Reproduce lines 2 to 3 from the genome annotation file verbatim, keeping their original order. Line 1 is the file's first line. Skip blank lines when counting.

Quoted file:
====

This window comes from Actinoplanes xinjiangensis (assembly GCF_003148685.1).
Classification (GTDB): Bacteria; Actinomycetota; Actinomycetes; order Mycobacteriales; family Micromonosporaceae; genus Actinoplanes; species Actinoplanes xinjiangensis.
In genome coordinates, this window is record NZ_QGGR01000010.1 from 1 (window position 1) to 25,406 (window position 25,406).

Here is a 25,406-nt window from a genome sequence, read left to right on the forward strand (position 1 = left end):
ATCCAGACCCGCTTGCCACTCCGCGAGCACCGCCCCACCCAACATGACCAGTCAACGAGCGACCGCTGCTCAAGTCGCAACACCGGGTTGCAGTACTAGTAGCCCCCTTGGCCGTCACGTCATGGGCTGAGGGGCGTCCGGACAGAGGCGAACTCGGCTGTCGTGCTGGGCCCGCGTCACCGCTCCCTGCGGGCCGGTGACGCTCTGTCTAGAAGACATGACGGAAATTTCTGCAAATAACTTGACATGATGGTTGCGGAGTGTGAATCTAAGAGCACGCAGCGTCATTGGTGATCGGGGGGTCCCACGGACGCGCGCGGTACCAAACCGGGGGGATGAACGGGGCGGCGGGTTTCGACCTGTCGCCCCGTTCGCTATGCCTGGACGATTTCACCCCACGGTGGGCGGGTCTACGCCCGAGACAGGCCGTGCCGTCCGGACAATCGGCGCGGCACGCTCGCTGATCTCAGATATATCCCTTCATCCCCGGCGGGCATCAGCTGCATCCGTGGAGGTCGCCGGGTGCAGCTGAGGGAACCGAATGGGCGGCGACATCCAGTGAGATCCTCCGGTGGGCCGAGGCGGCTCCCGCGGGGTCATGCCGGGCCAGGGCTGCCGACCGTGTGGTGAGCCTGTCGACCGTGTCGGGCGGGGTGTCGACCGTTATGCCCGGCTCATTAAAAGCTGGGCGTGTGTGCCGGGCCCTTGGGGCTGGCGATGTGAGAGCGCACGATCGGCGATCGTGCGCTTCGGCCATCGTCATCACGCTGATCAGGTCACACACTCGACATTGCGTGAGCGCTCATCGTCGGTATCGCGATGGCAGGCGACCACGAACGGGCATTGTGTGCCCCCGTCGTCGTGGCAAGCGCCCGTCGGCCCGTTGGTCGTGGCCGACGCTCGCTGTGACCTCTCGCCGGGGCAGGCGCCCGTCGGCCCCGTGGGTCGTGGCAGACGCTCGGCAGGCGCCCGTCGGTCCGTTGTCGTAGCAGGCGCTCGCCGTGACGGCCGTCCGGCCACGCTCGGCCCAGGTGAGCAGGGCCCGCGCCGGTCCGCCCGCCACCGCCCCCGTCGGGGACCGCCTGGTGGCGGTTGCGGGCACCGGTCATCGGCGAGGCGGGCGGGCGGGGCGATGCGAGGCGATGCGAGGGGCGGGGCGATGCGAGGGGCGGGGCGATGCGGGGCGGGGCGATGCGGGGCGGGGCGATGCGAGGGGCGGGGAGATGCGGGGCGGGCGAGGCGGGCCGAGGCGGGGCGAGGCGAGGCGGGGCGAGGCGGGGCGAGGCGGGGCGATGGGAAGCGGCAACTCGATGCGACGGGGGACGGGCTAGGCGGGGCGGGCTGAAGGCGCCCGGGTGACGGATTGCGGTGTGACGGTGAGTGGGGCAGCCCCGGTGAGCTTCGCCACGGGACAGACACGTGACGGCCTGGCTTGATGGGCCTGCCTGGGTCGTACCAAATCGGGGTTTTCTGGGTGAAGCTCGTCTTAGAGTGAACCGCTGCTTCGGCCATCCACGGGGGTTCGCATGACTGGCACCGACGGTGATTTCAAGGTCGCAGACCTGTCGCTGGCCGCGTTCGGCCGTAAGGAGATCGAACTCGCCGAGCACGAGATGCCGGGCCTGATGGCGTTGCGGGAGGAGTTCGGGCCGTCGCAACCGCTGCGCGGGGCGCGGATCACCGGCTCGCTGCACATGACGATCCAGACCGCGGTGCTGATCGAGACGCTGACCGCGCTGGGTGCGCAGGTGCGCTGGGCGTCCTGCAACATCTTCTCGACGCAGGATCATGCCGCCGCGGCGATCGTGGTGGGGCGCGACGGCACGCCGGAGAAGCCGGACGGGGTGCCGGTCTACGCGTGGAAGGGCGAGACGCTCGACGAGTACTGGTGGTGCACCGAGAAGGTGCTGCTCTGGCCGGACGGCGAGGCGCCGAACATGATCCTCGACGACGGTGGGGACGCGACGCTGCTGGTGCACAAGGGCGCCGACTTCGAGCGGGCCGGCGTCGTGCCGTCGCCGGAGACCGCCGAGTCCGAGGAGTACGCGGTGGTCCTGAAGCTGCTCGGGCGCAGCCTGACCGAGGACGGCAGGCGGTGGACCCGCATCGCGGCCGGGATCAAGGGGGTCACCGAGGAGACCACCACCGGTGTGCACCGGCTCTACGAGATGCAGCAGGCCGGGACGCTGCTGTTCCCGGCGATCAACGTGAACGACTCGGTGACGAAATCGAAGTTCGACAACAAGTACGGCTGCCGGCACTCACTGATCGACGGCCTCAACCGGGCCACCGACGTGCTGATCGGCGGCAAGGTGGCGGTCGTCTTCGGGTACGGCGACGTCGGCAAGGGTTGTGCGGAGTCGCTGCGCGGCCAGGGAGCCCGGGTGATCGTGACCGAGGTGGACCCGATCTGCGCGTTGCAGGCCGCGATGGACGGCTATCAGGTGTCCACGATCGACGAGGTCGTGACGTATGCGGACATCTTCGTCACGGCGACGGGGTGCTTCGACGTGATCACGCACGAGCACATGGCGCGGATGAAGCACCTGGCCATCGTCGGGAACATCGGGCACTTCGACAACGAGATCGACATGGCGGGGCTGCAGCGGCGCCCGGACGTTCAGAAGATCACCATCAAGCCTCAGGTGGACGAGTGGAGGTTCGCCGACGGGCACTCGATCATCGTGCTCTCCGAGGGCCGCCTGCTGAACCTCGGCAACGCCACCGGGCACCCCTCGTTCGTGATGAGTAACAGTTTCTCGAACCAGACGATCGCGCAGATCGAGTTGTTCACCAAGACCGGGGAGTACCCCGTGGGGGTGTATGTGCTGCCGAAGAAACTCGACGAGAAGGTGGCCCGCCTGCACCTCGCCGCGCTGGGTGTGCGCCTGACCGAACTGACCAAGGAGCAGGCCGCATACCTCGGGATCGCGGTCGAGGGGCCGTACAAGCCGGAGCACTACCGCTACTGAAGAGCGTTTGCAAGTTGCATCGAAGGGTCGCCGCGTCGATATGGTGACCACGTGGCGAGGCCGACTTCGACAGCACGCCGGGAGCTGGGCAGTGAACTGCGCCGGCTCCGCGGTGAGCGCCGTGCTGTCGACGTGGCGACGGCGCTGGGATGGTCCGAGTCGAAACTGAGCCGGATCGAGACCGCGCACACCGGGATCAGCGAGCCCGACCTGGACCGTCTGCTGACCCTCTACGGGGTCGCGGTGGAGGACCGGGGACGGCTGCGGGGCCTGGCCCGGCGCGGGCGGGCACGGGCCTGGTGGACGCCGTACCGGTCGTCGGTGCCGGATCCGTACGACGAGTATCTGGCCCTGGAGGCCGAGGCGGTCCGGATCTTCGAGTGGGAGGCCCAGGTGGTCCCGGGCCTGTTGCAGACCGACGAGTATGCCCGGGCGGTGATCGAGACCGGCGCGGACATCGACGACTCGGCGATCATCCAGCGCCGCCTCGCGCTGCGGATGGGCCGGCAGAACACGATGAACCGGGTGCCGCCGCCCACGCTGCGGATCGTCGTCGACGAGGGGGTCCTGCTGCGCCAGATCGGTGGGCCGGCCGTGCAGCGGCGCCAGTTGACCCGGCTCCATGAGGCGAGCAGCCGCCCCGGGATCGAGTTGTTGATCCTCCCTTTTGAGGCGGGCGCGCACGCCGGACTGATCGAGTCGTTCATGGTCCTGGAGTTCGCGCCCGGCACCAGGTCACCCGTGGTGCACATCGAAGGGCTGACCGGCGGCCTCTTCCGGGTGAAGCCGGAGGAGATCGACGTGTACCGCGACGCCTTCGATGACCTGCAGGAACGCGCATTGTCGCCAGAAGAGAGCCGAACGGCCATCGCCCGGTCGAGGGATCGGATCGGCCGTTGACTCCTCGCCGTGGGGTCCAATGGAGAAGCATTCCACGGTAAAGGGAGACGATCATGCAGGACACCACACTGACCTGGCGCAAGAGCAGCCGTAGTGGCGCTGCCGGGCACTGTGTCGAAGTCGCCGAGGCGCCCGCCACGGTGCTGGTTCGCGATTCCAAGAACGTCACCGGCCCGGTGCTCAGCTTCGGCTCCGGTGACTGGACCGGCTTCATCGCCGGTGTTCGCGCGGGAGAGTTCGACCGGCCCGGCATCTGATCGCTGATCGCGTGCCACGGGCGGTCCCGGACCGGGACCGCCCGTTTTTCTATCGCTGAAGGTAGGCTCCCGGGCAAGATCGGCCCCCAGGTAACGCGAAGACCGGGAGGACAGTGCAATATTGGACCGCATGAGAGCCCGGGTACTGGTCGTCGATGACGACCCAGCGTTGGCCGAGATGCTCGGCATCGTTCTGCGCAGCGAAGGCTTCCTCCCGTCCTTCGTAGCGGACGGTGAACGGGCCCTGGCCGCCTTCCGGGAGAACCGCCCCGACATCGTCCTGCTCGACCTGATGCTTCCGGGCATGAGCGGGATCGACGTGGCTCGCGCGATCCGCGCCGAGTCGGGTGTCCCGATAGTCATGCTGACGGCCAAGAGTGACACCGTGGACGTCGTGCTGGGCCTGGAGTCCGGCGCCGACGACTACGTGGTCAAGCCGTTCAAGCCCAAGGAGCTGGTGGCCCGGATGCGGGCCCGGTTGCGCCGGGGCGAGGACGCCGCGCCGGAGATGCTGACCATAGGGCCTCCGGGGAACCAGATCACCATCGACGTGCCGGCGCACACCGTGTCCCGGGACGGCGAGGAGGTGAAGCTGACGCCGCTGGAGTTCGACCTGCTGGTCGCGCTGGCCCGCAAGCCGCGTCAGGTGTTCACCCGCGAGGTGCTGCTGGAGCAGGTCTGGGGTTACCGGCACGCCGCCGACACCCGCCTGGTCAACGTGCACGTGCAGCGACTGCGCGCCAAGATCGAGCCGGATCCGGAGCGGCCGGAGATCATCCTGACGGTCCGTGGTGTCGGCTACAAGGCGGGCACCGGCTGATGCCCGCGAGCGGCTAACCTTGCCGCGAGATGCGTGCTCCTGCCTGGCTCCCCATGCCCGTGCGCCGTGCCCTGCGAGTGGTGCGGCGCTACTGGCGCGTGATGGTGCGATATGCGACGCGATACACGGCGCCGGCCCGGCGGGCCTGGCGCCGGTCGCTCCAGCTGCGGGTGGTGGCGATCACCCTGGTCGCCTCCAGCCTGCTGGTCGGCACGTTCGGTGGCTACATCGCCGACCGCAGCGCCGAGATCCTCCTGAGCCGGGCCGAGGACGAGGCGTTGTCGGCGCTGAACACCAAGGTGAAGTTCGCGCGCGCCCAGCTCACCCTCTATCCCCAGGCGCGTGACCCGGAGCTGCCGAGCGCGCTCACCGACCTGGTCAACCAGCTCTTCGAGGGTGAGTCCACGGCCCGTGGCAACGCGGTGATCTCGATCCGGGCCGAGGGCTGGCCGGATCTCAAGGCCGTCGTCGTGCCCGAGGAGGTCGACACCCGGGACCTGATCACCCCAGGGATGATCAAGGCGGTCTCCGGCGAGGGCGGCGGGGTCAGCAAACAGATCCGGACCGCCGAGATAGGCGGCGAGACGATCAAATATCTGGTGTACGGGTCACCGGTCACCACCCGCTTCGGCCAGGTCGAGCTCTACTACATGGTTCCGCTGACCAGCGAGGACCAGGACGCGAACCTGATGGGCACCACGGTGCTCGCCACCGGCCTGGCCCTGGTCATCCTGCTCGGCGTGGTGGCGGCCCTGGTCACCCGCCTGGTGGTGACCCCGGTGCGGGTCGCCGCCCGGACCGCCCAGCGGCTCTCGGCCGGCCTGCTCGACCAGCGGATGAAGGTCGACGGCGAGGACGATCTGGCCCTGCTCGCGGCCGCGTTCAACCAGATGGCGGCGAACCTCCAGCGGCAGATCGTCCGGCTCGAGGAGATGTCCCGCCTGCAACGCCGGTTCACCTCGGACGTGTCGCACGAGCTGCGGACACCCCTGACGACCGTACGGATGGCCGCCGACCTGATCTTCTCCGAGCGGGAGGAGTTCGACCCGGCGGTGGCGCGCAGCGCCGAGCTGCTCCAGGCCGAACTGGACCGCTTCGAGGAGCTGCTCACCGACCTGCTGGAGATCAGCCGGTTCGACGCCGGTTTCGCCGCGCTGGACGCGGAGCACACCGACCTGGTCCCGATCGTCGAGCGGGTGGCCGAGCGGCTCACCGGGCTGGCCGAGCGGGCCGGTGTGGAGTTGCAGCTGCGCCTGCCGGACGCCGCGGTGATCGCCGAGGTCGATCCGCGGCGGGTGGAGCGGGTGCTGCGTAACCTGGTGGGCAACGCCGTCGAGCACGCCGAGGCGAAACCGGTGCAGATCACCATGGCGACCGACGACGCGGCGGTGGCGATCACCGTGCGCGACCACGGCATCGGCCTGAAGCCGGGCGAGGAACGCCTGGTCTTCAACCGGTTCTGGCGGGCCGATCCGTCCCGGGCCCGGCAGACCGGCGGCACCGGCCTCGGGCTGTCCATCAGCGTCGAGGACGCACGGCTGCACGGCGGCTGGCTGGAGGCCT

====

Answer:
Classification (GTDB): Bacteria; Actinomycetota; Actinomycetes; order Mycobacteriales; family Micromonosporaceae; genus Actinoplanes; species Actinoplanes xinjiangensis.
In genome coordinates, this window is record NZ_QGGR01000010.1 from 1 (window position 1) to 25,406 (window position 25,406).